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June 22–July 29, 2022

Ala Dehghan’s artworks live outside the reach of habitual recognition. Their images arrive through a dream-like state—accessed both through the realm of sleep and in the spontaneous flow of painting. Dehghan references these experiences in an atmospheric sense, relaying dream logics and emotional terrains that in her works come to create a world of their own. Dehghan’s early training in medieval Persian miniature painting and illuminated manuscripts remain at the heart of her art making, as do her ongoing personal study of esoteric knowledges, the literature of premodern spiritual psychology known as mythology, and the long history of Iranian folklore. The works in Holy Rotation deliver autonomous worlds within worlds: a constellation of between-spaces that knows dreaming to be a real dimension and likewise wonders at the illusions of reality; producing a mirror of painting as a pure metaphor for dreaming, and dreaming as a pure metaphor for painting.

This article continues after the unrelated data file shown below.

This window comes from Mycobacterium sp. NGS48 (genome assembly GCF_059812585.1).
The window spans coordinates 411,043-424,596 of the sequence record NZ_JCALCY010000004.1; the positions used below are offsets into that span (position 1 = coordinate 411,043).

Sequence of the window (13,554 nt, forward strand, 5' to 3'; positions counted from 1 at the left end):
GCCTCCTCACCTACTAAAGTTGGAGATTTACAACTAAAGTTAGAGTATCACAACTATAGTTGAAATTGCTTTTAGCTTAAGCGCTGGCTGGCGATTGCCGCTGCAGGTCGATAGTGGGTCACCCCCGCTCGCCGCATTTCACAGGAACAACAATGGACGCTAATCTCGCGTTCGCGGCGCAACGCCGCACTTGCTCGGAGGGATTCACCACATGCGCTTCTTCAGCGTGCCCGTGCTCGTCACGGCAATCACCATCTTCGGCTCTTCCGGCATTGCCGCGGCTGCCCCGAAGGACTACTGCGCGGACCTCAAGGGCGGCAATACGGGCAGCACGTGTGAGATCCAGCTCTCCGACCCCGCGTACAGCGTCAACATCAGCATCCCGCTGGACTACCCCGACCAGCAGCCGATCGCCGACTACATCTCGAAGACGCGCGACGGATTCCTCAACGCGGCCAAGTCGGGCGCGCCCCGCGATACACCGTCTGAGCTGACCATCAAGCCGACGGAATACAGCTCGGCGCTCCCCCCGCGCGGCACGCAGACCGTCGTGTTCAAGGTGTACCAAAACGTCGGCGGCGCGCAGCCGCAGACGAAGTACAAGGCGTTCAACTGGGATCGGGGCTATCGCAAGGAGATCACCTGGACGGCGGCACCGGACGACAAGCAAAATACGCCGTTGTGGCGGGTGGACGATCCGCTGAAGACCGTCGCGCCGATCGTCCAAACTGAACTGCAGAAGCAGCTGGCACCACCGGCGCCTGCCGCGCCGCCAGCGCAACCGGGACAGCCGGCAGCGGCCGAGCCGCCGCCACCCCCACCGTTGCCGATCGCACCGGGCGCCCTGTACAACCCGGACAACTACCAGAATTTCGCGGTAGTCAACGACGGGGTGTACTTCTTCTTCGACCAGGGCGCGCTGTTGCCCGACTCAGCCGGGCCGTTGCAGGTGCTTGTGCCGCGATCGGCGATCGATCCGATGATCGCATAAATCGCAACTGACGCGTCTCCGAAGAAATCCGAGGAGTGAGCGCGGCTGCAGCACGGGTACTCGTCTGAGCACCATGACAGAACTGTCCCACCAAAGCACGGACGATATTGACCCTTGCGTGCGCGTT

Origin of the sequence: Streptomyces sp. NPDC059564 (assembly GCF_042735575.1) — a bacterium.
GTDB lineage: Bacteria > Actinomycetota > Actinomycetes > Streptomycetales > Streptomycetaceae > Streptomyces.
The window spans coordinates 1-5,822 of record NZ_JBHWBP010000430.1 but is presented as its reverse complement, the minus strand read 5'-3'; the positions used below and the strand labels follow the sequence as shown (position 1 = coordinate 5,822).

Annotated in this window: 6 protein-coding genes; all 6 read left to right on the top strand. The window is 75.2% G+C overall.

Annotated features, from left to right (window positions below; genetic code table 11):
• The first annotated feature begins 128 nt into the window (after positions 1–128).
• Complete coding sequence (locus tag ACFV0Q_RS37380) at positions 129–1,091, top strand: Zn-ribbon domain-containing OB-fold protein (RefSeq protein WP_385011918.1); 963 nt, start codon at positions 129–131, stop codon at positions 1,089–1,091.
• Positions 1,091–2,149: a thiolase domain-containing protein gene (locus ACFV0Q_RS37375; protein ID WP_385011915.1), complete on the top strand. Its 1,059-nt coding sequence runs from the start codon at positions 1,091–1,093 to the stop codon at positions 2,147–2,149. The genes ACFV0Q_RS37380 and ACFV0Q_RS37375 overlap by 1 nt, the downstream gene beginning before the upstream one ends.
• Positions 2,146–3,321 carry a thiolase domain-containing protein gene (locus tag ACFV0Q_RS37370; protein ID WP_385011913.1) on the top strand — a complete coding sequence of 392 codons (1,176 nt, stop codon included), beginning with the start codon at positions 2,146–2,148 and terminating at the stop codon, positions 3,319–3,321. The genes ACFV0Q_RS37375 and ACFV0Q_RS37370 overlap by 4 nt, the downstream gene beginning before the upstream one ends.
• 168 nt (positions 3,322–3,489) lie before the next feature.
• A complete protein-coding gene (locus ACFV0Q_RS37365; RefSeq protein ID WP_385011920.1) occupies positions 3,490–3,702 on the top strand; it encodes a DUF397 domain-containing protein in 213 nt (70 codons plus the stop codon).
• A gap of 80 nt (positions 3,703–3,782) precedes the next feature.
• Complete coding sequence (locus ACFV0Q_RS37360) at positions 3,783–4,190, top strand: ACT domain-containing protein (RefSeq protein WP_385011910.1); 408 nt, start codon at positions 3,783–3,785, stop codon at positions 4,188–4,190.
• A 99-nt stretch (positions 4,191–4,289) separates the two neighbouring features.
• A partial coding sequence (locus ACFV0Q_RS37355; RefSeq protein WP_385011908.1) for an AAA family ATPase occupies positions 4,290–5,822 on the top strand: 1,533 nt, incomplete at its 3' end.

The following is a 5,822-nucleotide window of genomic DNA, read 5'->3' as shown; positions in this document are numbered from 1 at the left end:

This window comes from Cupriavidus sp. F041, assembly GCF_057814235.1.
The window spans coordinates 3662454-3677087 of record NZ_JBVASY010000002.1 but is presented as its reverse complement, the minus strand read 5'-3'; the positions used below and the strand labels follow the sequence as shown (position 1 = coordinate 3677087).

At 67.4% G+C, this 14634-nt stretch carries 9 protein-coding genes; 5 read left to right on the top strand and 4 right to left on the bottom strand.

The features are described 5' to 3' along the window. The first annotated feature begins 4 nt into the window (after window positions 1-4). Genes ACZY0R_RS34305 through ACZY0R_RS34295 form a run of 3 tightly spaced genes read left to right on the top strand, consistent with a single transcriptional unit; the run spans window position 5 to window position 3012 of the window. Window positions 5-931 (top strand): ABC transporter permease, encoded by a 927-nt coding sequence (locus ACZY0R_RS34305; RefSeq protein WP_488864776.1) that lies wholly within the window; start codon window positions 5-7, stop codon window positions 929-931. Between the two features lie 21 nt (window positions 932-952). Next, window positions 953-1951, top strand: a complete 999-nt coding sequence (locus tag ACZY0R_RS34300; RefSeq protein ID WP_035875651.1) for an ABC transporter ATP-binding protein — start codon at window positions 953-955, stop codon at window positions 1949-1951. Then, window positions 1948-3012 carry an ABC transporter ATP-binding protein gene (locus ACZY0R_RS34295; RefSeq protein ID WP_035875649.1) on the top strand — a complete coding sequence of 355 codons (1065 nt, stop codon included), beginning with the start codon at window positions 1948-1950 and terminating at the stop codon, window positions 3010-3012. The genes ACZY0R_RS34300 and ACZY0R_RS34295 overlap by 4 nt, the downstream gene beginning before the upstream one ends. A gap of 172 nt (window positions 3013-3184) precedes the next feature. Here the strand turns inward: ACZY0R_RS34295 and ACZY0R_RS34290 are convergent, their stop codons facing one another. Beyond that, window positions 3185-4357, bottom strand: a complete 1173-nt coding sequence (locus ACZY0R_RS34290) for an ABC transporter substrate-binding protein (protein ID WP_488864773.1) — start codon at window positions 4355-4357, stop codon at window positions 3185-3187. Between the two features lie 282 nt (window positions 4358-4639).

Dehghan once described “painting” as a “pain-thing.” For her, most of all, painting is a healing act. Principles of light and color are channels for connecting mind with matter with spirit. Throughout her work, love is an act that emerges from the divine, springing from that same place as grief, sharing the same quality as light does dark. Just as the sun gives its light to the moon and gives the moon her shadow, the moon receives and absorbs this light, carrying it through the night. In this flow she seeks out each individual detail, bonded to deeply unconscious and emotional senses, tending to them as they perfectly reveal themselves. Luminous picture frames adorn and protect every image, embraced by golden murals that treat the architectural presence of the wall as the paper of a book. Both reference the method of tashir, in which the margins of pages become their own theater of figures, trees, animals, and other forces of nature and magic. Through all these evolutions, Holy Rotation delivers a return to self, an eternal formation.

Ala Dehghan received her MFA in Painting & Printmaking from Yale University; MA and BFA in Persian Miniature Painting from Tehran University and Alzahra University in Tehran. She has presented solo and collective work at the Queens Museum, The Kitchen, Leslie Lohman Museum, the Asian/Pacific/ American Institute at NYU, Kai Matsumiya, Thomas Erben Gallery, Alyssa Davis Gallery, Stellar Projects, and Sargent’s Daughters in New York; Vox Populi in Philadelphia; The Delfina Foundation in London; Thaddaeus Ropac Gallery in Paris; and Isfahan Museum of Contemporary Art, Iran, among others. She founded 17 Essex gallery at the same address on the Lower East Side (2016-2021).



Photography: Jason Mandella

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